On May 9, Assam police claimed to have killed four unidentified Maoists activists in an encounter at Deopani Borgora Nepali Gaon near Buraburhi Than under Chapakhowa police station of Sadiya in Tinsukia district. Police recovered two AK-47 rifles, one AK-56 rifle, 3 live grenades, 53 rounds of live ammunition, a detonator and several extortion demand notes from them.
While this operation by Assam police was successful, it exposes only a tip of the iceberg. The fact that there are ethnic Assamese being identified as Maoists means that the process of recruiting Assamese into their organisation has progressed.
Chief Minister Gogoi is reported to have directed top state officials to immediately prepare an action plan for setting up a task force to contain increasing Maoist activities. This would be formed under an additional director general of police to contain Maoist activities and counterfeit currency racket in the state.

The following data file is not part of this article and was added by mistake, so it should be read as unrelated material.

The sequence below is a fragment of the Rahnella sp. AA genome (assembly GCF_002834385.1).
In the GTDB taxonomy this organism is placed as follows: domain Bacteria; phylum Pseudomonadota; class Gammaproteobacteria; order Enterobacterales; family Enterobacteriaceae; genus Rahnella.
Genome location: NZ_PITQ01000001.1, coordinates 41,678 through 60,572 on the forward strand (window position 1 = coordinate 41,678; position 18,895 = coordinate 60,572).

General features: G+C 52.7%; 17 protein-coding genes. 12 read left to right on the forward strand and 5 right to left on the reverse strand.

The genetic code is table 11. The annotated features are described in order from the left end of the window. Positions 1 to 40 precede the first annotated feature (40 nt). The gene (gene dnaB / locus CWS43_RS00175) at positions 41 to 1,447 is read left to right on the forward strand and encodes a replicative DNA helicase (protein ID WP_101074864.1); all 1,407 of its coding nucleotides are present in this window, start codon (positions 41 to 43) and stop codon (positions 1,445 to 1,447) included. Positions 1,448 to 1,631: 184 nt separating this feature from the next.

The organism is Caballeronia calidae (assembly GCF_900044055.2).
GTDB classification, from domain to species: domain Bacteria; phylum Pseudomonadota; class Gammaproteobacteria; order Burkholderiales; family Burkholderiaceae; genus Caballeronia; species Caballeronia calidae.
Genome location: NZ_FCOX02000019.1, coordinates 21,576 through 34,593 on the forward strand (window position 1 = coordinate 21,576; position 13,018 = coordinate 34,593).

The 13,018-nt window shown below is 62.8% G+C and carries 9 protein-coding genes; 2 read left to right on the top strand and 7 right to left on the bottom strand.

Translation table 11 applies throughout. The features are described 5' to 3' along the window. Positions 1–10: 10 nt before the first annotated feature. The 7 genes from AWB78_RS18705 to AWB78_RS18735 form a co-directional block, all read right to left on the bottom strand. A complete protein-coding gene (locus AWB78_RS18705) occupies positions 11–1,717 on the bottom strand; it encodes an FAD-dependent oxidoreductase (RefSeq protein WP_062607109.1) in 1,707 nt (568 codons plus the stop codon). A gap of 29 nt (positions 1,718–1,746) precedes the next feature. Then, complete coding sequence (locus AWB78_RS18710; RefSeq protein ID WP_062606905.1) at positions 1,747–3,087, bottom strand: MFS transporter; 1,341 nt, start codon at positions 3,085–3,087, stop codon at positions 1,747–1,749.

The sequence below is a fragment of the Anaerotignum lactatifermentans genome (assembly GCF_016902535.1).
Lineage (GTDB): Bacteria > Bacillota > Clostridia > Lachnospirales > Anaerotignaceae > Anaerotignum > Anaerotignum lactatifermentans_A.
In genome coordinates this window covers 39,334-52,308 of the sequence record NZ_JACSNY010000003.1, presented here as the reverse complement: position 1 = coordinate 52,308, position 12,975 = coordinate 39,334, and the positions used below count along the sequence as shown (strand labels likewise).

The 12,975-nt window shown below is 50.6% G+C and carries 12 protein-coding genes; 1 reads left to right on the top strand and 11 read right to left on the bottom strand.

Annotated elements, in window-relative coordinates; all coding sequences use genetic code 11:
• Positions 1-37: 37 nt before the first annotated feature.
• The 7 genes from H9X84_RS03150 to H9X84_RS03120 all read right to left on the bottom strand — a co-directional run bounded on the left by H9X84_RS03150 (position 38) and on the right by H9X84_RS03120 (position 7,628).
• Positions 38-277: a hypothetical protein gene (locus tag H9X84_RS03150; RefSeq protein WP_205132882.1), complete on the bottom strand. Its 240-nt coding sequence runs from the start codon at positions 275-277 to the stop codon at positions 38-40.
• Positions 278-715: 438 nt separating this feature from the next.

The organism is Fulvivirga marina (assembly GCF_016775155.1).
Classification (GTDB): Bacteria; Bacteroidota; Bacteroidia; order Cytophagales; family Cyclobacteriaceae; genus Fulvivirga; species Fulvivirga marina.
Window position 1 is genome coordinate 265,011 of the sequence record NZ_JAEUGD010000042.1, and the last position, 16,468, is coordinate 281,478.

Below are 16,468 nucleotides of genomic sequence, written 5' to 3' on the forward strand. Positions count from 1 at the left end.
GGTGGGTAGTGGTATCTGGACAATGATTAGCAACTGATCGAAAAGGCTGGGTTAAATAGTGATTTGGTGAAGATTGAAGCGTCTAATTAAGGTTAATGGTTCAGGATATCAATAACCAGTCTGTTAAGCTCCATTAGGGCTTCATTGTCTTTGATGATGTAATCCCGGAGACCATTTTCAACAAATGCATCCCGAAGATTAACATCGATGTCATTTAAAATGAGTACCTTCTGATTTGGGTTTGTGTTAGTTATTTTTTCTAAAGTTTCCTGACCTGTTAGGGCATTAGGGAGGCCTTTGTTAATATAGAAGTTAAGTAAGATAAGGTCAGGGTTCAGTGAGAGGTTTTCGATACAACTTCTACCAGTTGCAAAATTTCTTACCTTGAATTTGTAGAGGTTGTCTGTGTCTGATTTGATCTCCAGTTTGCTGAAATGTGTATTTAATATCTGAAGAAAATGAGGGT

“Maoist activities” in Assam are likely to receive the support of the so-called anti-talks faction of the ULFA and if not nipped in the bud will spread to other states of the Northeast with support from other insurgent groups.
Another major development is that of insurgent attempts at unity by bringing together fourteen terrorist groups of the region. An agreement was signed by them in 2011 to form yet another joint forum which they claim is already in place, but not yet been given a new name and will be different from similar efforts in the past.